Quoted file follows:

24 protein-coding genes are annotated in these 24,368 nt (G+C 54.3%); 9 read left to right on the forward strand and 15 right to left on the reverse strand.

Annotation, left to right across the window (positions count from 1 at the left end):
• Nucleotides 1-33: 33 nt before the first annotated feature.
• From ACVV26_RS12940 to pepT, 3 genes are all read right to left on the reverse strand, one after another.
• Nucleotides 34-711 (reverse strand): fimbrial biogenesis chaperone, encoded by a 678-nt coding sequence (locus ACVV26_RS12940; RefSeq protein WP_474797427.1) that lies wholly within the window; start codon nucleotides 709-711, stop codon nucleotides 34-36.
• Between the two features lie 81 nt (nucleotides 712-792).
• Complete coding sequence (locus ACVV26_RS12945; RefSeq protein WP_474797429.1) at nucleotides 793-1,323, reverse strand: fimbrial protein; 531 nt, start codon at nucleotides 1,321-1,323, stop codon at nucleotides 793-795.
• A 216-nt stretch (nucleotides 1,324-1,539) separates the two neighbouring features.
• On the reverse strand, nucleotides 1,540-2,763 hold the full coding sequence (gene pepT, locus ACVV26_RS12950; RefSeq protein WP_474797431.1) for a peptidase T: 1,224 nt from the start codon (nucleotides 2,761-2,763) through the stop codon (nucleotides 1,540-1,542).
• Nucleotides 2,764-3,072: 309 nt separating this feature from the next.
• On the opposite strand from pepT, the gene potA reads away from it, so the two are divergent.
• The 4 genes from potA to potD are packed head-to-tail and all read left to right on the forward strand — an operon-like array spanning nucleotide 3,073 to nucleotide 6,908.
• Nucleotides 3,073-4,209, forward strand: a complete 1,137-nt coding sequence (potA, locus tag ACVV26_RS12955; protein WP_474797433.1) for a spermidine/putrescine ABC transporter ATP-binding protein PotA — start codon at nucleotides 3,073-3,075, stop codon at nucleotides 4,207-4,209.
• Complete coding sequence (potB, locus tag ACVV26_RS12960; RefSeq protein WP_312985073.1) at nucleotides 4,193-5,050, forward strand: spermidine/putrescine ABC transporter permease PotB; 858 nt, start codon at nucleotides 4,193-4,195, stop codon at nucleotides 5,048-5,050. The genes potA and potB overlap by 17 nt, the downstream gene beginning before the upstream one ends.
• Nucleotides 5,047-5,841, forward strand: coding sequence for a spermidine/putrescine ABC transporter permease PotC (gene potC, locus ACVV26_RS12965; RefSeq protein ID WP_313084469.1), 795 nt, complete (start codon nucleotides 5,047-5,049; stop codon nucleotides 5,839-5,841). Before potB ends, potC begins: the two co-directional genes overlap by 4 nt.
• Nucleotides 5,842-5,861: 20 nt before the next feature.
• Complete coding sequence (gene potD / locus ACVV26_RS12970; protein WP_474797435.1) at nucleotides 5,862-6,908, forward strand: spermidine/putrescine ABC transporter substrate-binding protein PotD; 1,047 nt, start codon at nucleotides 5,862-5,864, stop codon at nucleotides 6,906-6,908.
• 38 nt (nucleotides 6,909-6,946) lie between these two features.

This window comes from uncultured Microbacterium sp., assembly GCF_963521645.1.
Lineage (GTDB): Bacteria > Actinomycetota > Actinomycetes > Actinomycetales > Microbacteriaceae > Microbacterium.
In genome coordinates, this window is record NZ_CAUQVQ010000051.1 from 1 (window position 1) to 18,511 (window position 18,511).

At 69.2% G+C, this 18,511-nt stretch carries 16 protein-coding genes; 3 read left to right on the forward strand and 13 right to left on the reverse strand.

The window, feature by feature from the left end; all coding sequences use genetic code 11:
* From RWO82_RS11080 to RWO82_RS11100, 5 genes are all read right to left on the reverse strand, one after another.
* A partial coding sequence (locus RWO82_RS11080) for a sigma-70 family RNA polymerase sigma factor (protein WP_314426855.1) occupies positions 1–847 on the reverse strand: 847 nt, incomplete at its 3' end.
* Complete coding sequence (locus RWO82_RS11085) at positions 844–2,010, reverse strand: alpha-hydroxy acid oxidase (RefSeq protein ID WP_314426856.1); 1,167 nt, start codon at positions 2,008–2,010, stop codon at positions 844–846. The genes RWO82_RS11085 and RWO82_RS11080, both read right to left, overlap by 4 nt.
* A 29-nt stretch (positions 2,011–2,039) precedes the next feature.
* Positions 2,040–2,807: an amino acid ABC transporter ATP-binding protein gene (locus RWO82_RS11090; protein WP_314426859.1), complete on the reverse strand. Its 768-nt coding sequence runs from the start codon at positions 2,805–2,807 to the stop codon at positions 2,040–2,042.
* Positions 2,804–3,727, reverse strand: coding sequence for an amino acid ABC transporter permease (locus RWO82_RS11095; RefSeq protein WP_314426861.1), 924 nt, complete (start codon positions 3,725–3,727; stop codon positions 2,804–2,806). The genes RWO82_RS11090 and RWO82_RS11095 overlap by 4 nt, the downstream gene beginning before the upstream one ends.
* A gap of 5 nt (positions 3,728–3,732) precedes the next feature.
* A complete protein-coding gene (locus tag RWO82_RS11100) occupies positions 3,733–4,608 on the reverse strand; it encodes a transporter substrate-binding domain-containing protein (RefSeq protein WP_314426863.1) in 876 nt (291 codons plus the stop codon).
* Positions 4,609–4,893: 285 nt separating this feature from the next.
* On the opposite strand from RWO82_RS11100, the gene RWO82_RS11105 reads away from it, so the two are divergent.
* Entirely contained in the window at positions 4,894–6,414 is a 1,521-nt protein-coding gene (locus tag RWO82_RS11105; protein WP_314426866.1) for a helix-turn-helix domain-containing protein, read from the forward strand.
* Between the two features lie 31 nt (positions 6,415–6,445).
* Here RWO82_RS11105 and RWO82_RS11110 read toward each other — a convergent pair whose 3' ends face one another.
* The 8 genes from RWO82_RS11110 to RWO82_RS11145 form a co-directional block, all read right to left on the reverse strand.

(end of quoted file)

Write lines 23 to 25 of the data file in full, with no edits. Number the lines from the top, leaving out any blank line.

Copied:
The window, feature by feature from the left end; all coding sequences use genetic code 11:
* From RWO82_RS11080 to RWO82_RS11100, 5 genes are all read right to left on the reverse strand, one after another.
* A partial coding sequence (locus RWO82_RS11080) for a sigma-70 family RNA polymerase sigma factor (protein WP_314426855.1) occupies positions 1–847 on the reverse strand: 847 nt, incomplete at its 3' end.